We were never tempted to write more ‘traditional’ compositions in Holy Fuck. We all have other side projects on the go, where we'll write more straight-up songs. Holy Fuck was started to get away from that and stretch out a bit more, to become more free. I feel that because we started doing this project, my mind is way more open and inspired when I do write more traditional songs. It's always been a bit of a question whether or not Holy Fuck will start to actually write real songs or not. We do have a handful of material that is from a more ‘traditional’ songwriting approach, but it's only because that's what that particular song required when we were working it out.
You've been lucky enough to have already played some amazing shows and festivals - what's stood out in particular? Say, narrow it to the summer just gone: was there one show that you can recall with real WOW factor? Is this still an excitingly dizzying ride for you guys? Do your hearts beat double speed every time you take the stage? Do you fear the fun-times hobby becoming the everyday habit at all?
Playing Glastonbury this summer was definitely a career highlight. We had two sets booked for the festival – one on the Thursday and one on Saturday afternoon. On the Thursday, we were slated to play right after The English Beat (!?!). We started our set, and right in the middle of our third song they pulled the plug pulled on us! They turned the whole P.A. system off! Why? Because we were "too loud", according to the stage manager. It was crazy; it felt like there were at least 2,000 people there, and we only got to play two-and-a-half songs! On Saturday we performed on the John Peel stage, got to play our full set, and it was an all around amazing experience. NME voted us one of the top new acts to play at Glastonbury, which was amazing too. We were waiting in the airport to fly home to Canada, and didn't even know about the NME praise until we saw the magazine in the gift shop with our photo in it. Very surreal.
How fresh are the tracks that make up LP? Is it designed as a coherent album, or is it more a collection of Holy Fuck 'to date'; a clear-out making space for what will come with the next album, as and when?
The tracks on LP are definitely fresh... but we have been working on some of them over the last year or so, on the road. Basically after every tour we'd do, or after playing a string of dates, we'd book a day or two in the studio, and go record what we'd worked on. We definitely didn't set out from the beginning to make a ‘coherent’ or ‘concept’ record… but after a while, after you've recorded a bunch of songs, you start to get a picture of what the album will be like, and you go from there. I think we'll continue working this way. We're constantly trying new ideas on the road, and recording them in the studio. Who knows what the next record will be like.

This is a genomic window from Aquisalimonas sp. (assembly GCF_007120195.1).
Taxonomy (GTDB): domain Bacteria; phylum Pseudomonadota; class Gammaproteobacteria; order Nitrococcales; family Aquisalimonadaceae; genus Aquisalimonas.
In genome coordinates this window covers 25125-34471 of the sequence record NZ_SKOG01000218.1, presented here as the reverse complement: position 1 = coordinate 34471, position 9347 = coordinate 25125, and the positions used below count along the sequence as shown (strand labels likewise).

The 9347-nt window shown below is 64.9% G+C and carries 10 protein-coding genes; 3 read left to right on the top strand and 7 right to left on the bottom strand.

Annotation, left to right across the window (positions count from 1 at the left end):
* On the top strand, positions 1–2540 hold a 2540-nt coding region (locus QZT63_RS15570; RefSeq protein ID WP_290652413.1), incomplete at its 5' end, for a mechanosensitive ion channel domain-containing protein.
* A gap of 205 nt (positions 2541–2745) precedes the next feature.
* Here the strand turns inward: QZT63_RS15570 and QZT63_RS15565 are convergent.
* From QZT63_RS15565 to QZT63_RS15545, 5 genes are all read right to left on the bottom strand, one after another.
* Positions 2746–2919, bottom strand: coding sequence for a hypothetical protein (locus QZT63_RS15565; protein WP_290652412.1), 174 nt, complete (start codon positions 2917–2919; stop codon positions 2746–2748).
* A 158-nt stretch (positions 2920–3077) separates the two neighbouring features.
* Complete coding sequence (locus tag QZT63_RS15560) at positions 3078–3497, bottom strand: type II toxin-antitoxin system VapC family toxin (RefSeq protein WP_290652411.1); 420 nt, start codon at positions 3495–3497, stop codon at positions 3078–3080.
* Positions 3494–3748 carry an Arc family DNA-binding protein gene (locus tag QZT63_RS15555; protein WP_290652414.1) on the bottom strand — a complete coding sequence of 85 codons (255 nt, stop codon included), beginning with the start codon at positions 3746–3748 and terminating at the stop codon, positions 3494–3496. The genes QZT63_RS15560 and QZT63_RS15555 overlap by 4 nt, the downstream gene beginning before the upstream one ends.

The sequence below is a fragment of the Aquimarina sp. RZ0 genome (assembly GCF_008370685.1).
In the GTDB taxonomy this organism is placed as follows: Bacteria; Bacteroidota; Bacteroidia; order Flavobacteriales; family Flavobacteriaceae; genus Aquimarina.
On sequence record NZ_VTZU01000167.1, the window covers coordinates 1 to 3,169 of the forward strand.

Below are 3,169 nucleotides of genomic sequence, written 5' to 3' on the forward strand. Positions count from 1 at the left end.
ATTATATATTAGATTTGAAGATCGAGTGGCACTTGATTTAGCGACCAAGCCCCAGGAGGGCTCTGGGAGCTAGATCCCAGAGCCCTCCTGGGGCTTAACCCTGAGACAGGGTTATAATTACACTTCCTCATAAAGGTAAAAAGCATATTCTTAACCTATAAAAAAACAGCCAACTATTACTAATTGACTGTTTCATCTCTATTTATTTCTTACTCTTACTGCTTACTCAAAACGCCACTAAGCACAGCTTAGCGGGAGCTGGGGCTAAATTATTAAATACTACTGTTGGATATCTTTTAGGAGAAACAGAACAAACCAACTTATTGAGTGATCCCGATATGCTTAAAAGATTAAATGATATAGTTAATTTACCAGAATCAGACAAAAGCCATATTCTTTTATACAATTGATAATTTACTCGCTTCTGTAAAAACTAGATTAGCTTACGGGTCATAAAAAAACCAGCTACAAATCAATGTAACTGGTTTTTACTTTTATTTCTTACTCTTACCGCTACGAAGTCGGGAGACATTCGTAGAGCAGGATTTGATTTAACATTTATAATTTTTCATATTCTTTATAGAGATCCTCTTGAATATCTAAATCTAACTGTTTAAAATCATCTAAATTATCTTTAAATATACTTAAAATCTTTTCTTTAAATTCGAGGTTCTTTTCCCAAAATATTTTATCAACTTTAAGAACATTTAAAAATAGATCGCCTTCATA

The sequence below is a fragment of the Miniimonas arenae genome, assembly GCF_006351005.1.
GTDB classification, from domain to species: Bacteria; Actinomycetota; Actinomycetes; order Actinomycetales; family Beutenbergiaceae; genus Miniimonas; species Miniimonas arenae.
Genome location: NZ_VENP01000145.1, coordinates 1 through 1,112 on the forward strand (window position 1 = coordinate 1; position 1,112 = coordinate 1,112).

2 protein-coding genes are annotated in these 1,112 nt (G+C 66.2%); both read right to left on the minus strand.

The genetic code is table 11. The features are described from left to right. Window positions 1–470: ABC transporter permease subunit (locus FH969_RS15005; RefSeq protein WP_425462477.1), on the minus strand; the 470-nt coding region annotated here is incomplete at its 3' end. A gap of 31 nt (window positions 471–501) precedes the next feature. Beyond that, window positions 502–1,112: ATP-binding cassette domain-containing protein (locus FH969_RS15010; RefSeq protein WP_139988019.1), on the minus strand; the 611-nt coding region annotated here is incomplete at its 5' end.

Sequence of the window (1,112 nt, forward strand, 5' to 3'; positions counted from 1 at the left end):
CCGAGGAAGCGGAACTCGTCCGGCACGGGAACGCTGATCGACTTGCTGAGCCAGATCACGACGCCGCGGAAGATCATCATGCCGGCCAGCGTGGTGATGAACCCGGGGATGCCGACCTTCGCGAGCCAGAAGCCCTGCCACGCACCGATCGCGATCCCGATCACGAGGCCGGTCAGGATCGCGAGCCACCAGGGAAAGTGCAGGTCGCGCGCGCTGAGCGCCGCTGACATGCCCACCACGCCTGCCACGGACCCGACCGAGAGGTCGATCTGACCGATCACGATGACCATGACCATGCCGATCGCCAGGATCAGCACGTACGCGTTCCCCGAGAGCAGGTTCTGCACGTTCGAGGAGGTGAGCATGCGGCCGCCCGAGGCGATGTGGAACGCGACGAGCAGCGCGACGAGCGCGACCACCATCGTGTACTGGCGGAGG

Ever been met with crossed arms and sour faces at a show, or do most people just get on with the dancing? How do you get over a negative reception, even if it's just one guy? Can it phase you, or are you over it? What happens when you are not firing on all cylinders - burned out by touring, homesick, whatever. Are you consummate professionals on stage, or are the occasional shows by-the-book to get the heck outta there?
I have fun playing on stage regardless of what the audience reaction is. However, our best shows are often when the audience is dancing and going crazy. It can sometimes be funny we've been in support slots, and the headliner's ‘super fans’ are quick to run right up front as soon as they get there, and it throws you off when they're just sitting there with their arms crossed, or their fingers in their ears, waiting for your set to finish.
After touring here and releasing the LP, what're your plans through into 2008? Are you planning to play the UK a lot? Is it where you see a key part of your audience being?
I'd really like to come back to the UK, and Europe. A lot of bands from Canada get stuck here, only touring Canada and never playing outside the country. (It's hard to tour outside of the country, with having to get work Visas, and it costs a lot more money to travel.) But it's always been our goal to play in as many markets as possible. We'll most likely go on a North American tour, and I'm pretty sure we'll be back in the UK before long.
LP is released on October 22 via Young Turks. More information on Holy Fuck can be found on MySpace. European dates for this winter:
2 Barcelona Razzmatazz
5 Strasbourg La Laiterie
6 Paris Trabendo
7 London Koko
8 Bristol Thekla
9 London Amersham Arms
10 Leeds Faversham
11 Glasgow Optimo
13 Brighton Pressure Point
14 London The Social
15 Bedford Esquires
16 Liverpool Club Evol with Does It Offend You Yeah?
17 Nottingham Liars Club @ Stealth